Deported lawyer Miguna Miguna has landed in Toronto, Canada, after leaving Dubai International Airport, where he spent four days.
One of his lawyers, Nelson Havi, on Monday said Dr Miguna left Dubai on "his own violation (sic, volition) and with the assistance of the Canadian Consulate in UAE."
"(He) travelled to and arrived in Toronto, Canada. He will undergo toxicology tests and treatment for the chemicals used to sedate and poison him. He will return thereafter," Mr Havi posted on Twitter.
According to a senior government source privy to the travel, Dr Miguna left Dubai airport aboard aboard Air Canada 57 (ACA57) flight after producing his Canadian passport, which he had claimed to have lost during a three-day standoff at Jomo Kenyatta International Airport, Nairobi.
"UAE authorities have started investigations on how he got his Canadian passport back after failing to produce it to the authorities on departure from Kenya and arrival in Dubai," the source, speaking on condition of anonymity because he is not authorised to give media reports on the matter, told the Nation on Monday.
"Kenya may also wish to investigate how that passport got back to him after he accused Kenyan authorities of having stolen it from him during a scuffle at JKIA."
Live flight tracker, FlightAware, showed that the plane left Dubai International Airport’s Gate D21 on Sunday 11.58pm, United Arab Emirate time.
The craft touched down at Toronto Pearson International Airport at 05.14am, Canadian time (12.15pm Kenyan time) on Monday after a 13-hour-and-25-minute flight.
Dr Miguna, who landed in Dubai on Thursday morning, spent four days in the Arab Emirates, mostly receiving treatment.
He had complained of ill health after accusing Kenyan police of injecting him with “unknown poisonous chemicals” as they deported him.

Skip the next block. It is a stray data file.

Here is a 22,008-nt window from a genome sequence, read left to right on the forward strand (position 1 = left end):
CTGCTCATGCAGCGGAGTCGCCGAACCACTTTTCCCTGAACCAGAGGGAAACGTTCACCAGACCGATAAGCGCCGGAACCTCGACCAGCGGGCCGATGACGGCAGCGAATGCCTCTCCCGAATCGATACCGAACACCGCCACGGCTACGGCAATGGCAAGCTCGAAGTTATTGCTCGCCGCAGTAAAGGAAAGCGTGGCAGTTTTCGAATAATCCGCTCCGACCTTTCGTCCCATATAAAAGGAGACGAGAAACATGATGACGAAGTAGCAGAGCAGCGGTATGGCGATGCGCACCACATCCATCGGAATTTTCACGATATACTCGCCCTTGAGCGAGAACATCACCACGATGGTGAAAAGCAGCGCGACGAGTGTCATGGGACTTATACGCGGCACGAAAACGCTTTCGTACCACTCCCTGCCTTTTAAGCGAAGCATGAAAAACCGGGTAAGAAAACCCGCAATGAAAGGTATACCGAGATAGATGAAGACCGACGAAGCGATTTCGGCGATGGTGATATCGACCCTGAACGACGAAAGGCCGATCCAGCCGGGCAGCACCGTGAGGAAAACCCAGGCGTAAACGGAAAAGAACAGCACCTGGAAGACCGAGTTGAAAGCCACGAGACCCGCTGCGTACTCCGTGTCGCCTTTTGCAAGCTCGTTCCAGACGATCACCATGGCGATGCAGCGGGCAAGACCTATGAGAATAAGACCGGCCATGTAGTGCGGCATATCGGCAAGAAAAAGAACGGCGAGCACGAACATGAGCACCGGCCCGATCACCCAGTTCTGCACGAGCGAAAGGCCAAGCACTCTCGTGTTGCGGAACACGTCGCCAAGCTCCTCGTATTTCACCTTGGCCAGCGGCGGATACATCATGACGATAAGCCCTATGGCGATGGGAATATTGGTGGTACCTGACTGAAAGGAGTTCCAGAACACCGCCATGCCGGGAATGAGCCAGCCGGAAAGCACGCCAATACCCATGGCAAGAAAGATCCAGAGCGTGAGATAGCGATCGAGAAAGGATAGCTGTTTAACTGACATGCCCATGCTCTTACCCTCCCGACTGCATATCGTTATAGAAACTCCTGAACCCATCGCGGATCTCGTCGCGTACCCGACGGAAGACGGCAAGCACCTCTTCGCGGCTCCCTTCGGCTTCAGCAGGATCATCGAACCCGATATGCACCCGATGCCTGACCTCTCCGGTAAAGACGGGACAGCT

He claimed his body, especially his ribs, were hurting after being drugged, assaulted and dragged to the flight during his deportation.
He was treated and discharged from the Sheikh Rashid Hospital in Dubai.
The lawyer was kicked out of Kenya on March 28 after a 72-hour standoff at Jomo Kenyatta International Airport in Nairobi.
The impasse was precipitated by his refusal to sign immigration papers and have his Canadian passport stamped.
First deported to Canada in February, Dr Miguna claims Kenyan and Canadian citizenship, but the government says he renounced his Kenyan birth right when he acquired his Canadian passport in 1998.
The High Court in Nairobi has ordered the government to facilitate his return from Toronto to take part in his citizenship case after the Court of Appeal rejected State's request to have the orders suspended.
The Department of Immigration had on March 27 issued application papers to Miguna to enable him start the process of enabling him regain his Kenyan citizenship as ordered by the courts, and to also facilitate his entry into the country.
But when the application documents were delivered to him in the presence of the Consular Officer of the Canadian High Commission to Kenya, Ms Fiona Jarvis, Dr Miguna refused to fill in the relevant details and sign the forms.
Instead, he tore the official documents and was denied entry.